Since HF contributed significantly to the risk of arrhythmic events, our MADIT Executive Committee decided to try and reduce the likelihood of developing HF with cardiac resynchronization therapy (CRT) in cardiac patients with mild-to-moderate HF. The randomized MADIT-CRT trial began in January 2003 and enrolled 1820 patients with NYHA Class I or II HF, LVEF 30%, and a QRS duration of 130 ms. MADIT-CRT was published in 2009 [8]. During an average follow-up of 2.4 years, CRT-D therapy was associated with a 34% reduction in death or HF, whichever came first, as compared to patients receiving implantable cardioverter-defibrillator (ICD)-only therapy (HR 0.66, p = 0.001). The benefit associated with CRT-D was dominated by the reduction in HF events.


During the aforementioned MADIT trials and in a spectrum of device studies by other investigators, it was noted that inappropriate ICD or CRT-D therapies were frequent, with the potential for adverse effects. The definition of inappropriate therapy refers to ATP or shock therapy delivered for atrial tachyarrhythmias rather than for ventricular tachyarrhythmias. Beginning in 2009, we enrolled 1500 patients with a primary-prevention indication to receive an ICD or CRT-D devices with randomization to one of 3 programming configurations to determine which programming approach was most effective in reducing inappropriate therapy. This trial called MADIT-Reduce Inappropriate Therapy (MADIT-RIT) was published in 2012 and showed that device programming for therapy at a high tachycardia rate ( 200 bpm) was associated with a significant 79% reduction in first occurrence of inappropriate therapy and a significant 55% reduction in death as compared to conventional programming group with therapy beginning at 170 bpm with 2.5 s delay [9]. Similar but less significant findings were observed when comparing inappropriate therapy in the delayed therapy group (60 s delay before firing at 170 bpm) to the conventional therapy group. In the overall trial, the improved programming was associated with a 6 to 8-fold reduction in inappropriate ATP and a 2 to 4-fold reduction in inappropriate shock therapy. More specifically, the total inappropriate shock energy delivered during the course of the trial was 3,714 joules in the conventional therapy group, 868 joules in the high-rate group, and 1,698 joules in the delayed therapy group.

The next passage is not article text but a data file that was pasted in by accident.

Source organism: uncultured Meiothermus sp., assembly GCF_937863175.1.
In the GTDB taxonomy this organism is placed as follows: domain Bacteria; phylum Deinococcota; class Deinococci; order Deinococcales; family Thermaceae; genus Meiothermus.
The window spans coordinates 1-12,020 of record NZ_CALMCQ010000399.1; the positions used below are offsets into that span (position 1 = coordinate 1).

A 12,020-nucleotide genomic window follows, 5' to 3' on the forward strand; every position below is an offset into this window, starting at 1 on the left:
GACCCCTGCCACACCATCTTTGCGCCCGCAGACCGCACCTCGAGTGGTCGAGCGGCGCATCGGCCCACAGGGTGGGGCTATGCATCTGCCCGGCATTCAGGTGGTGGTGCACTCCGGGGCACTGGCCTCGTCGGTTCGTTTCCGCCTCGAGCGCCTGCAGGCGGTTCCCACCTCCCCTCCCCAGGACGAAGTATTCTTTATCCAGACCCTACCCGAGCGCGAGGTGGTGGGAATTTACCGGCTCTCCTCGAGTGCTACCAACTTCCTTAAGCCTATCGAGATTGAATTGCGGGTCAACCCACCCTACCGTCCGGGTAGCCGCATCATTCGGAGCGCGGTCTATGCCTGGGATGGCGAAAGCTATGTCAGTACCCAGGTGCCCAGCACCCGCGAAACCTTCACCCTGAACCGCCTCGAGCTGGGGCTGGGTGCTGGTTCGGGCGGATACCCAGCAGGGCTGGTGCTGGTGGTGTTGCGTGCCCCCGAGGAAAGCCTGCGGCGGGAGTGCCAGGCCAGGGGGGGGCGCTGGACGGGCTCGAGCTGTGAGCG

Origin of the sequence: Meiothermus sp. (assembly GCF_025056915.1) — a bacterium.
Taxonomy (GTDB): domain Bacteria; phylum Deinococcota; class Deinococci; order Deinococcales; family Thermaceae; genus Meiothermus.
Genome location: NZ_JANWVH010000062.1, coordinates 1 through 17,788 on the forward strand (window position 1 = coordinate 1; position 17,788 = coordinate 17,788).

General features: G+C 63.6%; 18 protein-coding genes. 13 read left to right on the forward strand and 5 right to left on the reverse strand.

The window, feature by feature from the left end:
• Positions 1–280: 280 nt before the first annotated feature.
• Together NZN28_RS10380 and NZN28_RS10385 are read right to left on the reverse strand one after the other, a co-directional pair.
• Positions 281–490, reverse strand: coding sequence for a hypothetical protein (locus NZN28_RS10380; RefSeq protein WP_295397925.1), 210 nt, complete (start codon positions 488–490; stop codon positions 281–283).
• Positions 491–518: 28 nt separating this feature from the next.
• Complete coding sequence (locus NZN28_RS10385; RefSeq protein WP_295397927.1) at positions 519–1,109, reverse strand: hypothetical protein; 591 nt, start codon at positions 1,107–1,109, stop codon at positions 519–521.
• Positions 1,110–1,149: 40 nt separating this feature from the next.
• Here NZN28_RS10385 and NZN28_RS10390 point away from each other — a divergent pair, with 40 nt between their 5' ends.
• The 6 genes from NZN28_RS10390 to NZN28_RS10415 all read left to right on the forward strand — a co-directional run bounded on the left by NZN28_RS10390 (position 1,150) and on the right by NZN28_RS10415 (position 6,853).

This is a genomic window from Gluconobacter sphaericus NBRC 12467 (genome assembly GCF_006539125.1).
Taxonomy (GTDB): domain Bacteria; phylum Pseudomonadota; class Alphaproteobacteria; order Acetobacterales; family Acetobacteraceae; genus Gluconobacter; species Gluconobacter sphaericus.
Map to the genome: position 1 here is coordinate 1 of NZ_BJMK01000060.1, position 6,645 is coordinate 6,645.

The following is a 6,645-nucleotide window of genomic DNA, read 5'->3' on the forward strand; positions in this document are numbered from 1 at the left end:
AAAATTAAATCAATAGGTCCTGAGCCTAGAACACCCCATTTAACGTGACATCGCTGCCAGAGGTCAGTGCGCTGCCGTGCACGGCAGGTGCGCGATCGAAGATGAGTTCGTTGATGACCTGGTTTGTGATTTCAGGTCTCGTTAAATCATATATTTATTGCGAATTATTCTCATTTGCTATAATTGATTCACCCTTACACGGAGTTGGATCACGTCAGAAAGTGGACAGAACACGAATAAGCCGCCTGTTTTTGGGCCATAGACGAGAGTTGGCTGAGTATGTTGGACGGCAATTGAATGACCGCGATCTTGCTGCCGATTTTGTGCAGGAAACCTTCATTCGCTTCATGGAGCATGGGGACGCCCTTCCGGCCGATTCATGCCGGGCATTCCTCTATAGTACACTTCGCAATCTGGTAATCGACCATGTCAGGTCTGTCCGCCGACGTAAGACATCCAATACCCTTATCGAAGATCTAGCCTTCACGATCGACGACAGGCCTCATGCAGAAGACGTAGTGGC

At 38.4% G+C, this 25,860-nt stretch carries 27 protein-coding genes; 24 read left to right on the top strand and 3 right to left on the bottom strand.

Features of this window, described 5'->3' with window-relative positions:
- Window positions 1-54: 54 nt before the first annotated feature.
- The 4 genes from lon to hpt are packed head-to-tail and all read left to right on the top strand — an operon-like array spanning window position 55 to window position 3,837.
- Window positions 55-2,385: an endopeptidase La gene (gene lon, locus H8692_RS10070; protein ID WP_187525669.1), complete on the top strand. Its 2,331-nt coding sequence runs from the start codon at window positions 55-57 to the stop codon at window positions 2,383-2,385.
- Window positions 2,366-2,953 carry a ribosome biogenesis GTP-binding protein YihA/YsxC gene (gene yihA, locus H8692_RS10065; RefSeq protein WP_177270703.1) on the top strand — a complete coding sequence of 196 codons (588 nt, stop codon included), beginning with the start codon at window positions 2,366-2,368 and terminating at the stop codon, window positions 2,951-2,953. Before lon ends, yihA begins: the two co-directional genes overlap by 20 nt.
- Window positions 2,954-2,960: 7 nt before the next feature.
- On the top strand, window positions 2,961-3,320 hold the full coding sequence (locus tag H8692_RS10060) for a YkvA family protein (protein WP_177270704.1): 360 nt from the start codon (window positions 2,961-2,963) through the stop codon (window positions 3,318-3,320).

Clinical implications of MADIT-RIT

The clinical implications of the MADIT-RIT trial are that inappropriate ATP delivered for atrial tachycardias and unnecessary shock therapy for VTs in the 170 to 199 bpm range are risky, and elimination of these therapies is associated with reduced mortality. Clearly, the existing device algorithms for distinguishing between supraventricular tachycardia (sinus tachycardia, atrial tachyarrhythmias, atrial flutter/fibrillation) and ventricular tachyarrhythmias do not work well. In addition, ATP and shock therapy for non-sustained VT in the 170–199 bpm range is not needed and can be considered unnecessary. It should be emphasized that this improved programming that was demonstrated in MADIT-RIT reduced mortality by 55% on top of the previously documented 31% reduction in mortality in ICD-treated patients that was shown in MADIT-II [6]. This improved ICD programming is already being accepted by leaders in field [10].

Conflict of interest: Research Grant to the University of Rochester.


  1. 1. Mirowski M, Reid PR, Mower MM et al. Termination of malignant ventricular arrhythmias with an implanted automatic defibrillator in human beings. N Engl J Med, 1980; 303: 322–324.
  2. 2. Klein LS, Miles WM, Zipes DP. Antitachycardia devices: Realities and promises. J Am Coll Cardiol, 1991; 18: 1349–1362.
  3. 3. The Cardiac Arrhythmia Suppression Trial (CAST) Investigators. Preliminary report: Effect of encainide and flecainide on mortality in a randomized trial of arrhythmia suppression after myocardial infarction. N Engl J Med, 1989; 321: 406–412.
  4. 4. Echt DS, Liebson PR, Mitchell LB et al. Mortality and morbidity in patients receiving encainide, flecainide, or placebo. The Cardiac Arrhythmia Suppression Trial. N Engl J Med, 1991; 324: 781–788.
  5. 5. Moss AJ, Hall WJ, Cannom DS et al. Improved survival with an implanted defibrillator in patients with coronary disease at high risk for ventricular arrhythmia. Multicenter Automatic Defibrillator Implantation Trial Investigators. N Engl J Med, 1996; 335: 1933–1940.
  6. 6. Moss AJ, Zareba W, Hall WJ et al. Prophylactic implantation of a defibrillator in patients with myocardial infarction and reduced ejection fraction. N Engl J Med, 2002; 346: 877–883.
  7. 7. Singh JP, Hall WJ, McNitt S et al. Factors influencing appropriate firing of the implanted defibrillator for ventricular tachycardia/fibrillation: Findings from the Multicenter Automatic Defibrillator Implantation Trial II (MADIT-II). J Am Coll Cardiol, 2005; 46: 1712–1720.
  8. 8. Moss AJ, Hall WJ, Cannom DS et al. Cardiac-resynchronization therapy for the prevention of heart-failure events. N Engl J Med, 2009; 361: 1329–1338.
  9. 9. Moss AJ, Schuger C, Beck CA et al. Reduction in inappropriate therapy and mortality through ICD programming. N Engl J Med, 2012; 367: 2275–2283.
  10. 10. Wilkoff BL. Improved programming of ICDs. N Engl J Med, 2012; 367: 2348–2349.